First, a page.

Terrorist attacks force soldiers to enlist
ROGERS, Ark. (KNWA / KFTA) – September 11, 2001 was a day to remember not only because our country suffered an act of terror, but for some it solidified how they would spend their future.
Scott West and Tim Hocut both joined the Army and Sergeant Major Lance Nutt re-enlisted in the Marines.
All three live in Northwest Arkansas.
“What can I do to change this? What can I do as an American so that I can serve my country and that was join the armed forces, ”West said.
He wasn’t even old enough to join the military in 2001, so he enlisted as soon as he was eligible, in August 2003. He was actually 17 and turned 18 in a camp. workout (which he said he doesn’t recommend).
Two and a half months after its formation, the 19 Delta Recon Scout left for Iraq, where its team provided support for the convoy.
West said: “If someone were to be hit in a vehicle or something in our area of operation, we would be down and over there within 15 minutes, pulling in 360 degree security for them. can get back on the road and continue. Go.”
Three days before he returned home in February 2007, an explosion ended his military career.
“[The explosion] made a hole about 9 feet wide, 8 feet deep and the truck about 4 feet in the air, “West continued,” I bled on the ground for about 55 minutes and died three times and I woke up to Walter Reed. “
It was only six days after the accident that he finally regained his senses.
Excited to see his mother sitting next to her hospital bed, he leaned over and: “I didn’t have the weight to bend over and that’s when my legs came in front of me.” and I realized that I was missing both of my legs. “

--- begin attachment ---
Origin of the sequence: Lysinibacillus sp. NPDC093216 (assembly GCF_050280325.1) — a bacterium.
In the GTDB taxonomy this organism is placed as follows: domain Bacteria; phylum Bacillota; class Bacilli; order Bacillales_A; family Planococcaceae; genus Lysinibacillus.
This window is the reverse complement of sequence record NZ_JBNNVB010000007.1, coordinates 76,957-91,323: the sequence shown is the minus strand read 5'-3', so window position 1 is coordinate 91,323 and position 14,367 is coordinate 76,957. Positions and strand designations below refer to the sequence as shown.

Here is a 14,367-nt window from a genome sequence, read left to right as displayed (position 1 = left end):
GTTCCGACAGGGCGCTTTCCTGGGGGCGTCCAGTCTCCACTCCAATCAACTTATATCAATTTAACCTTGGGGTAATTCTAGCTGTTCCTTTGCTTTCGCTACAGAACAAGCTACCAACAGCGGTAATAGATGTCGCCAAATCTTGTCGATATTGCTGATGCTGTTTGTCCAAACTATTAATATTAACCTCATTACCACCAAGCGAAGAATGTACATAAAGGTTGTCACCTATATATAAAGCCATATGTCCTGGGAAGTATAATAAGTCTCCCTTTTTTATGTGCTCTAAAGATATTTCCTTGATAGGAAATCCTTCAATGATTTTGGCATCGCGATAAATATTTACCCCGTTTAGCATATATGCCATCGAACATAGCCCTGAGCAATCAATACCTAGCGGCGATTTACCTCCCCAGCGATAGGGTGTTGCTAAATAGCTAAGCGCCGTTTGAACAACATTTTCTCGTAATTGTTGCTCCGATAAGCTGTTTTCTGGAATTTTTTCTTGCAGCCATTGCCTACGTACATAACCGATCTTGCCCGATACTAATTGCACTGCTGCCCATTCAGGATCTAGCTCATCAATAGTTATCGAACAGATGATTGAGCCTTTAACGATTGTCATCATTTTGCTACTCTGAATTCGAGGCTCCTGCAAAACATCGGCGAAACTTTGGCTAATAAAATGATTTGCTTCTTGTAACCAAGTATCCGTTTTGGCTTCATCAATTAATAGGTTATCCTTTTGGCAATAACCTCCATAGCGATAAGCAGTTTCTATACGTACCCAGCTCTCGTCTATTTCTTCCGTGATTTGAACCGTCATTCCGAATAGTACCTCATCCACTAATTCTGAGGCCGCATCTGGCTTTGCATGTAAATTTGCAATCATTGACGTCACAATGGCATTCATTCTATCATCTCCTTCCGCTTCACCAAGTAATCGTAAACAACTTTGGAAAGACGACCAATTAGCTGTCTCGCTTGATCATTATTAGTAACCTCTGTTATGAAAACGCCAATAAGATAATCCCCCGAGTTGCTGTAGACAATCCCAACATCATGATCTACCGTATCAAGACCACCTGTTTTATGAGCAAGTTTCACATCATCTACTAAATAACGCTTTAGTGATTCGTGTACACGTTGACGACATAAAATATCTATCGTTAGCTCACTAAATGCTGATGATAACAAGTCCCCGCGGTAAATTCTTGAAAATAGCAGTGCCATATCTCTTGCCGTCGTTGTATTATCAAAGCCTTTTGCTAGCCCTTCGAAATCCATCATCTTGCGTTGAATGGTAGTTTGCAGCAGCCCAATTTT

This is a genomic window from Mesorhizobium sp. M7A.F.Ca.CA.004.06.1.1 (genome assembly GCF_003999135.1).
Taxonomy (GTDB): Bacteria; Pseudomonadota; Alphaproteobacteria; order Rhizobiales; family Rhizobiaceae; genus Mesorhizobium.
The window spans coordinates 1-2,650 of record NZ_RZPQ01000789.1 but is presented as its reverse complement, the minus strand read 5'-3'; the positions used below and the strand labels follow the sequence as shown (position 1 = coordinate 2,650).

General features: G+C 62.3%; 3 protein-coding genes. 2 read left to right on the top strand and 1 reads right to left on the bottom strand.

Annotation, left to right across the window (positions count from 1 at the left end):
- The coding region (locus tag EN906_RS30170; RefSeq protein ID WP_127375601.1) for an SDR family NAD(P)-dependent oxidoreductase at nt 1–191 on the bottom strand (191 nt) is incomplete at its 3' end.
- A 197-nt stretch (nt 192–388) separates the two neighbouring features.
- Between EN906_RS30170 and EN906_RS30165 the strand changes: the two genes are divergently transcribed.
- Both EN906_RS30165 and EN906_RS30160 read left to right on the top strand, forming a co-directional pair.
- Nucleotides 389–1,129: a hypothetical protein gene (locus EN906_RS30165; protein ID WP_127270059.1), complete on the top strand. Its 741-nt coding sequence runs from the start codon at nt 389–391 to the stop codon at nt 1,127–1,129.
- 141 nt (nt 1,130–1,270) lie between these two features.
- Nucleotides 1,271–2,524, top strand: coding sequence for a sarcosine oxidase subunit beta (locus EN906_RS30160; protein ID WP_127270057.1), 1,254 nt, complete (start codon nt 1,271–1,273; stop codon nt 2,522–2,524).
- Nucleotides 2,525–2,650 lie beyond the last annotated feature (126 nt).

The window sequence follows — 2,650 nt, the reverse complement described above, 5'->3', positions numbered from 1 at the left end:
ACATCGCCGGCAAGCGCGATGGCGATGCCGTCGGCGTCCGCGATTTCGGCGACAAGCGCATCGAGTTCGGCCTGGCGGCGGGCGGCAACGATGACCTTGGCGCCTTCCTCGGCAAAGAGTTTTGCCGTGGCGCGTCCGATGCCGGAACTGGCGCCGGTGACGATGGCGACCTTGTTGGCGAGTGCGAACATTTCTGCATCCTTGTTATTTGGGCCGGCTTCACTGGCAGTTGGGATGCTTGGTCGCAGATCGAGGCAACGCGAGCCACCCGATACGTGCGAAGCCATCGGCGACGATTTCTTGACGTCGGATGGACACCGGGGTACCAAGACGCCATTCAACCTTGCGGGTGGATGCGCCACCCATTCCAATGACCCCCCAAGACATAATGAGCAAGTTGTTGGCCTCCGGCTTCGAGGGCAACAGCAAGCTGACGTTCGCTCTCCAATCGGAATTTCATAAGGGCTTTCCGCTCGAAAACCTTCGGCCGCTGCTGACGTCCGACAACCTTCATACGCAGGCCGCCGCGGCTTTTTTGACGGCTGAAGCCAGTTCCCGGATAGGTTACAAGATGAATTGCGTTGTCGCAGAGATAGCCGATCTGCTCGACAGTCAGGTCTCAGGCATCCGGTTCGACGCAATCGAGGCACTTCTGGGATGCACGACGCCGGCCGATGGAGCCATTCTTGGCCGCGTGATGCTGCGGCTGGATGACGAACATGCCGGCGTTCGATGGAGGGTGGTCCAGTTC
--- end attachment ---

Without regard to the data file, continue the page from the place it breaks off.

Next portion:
West realized he was a double amputee. He underwent 38 surgeries in his first 60 days back on American soil.
His legs weren’t all he had lost during his time abroad. He deployed with a party of 13 and only four or five came back alive.
West said: “What I had to go through, what I had to see and what I had to do was traumatic.”
This plunged West into a deep depression, which led to six years of alcohol and drug use and even jail time for the Army vet.
Tim Hocut was in grade 7 when our country suffered the terrorist acts of September 11.
He joined the Army’s Deferred Entry Program in 2006 and completed basic training in 2007.
Hocut served in Germany and Italy before volunteering to travel to Iraq in March 2010.
He said. “I had to get there, I had to play my part. I have a role in this country and it is to be there, it is to be for the civilians and to be there for everyone.
“When you go to another country like Iraq and Afghanistan, it’s a life-changing moment. These men and women go there to help change lives, not to fight. 99% of them want to do something better, ”Hocut said.
Abroad, he re-enlisted to serve in the military for another eight years.
But, in August 2010, the military policeman was injured and had to be demobilized for medical reasons.
Sergeant Major Lance Nutt said his service began on the day he was born.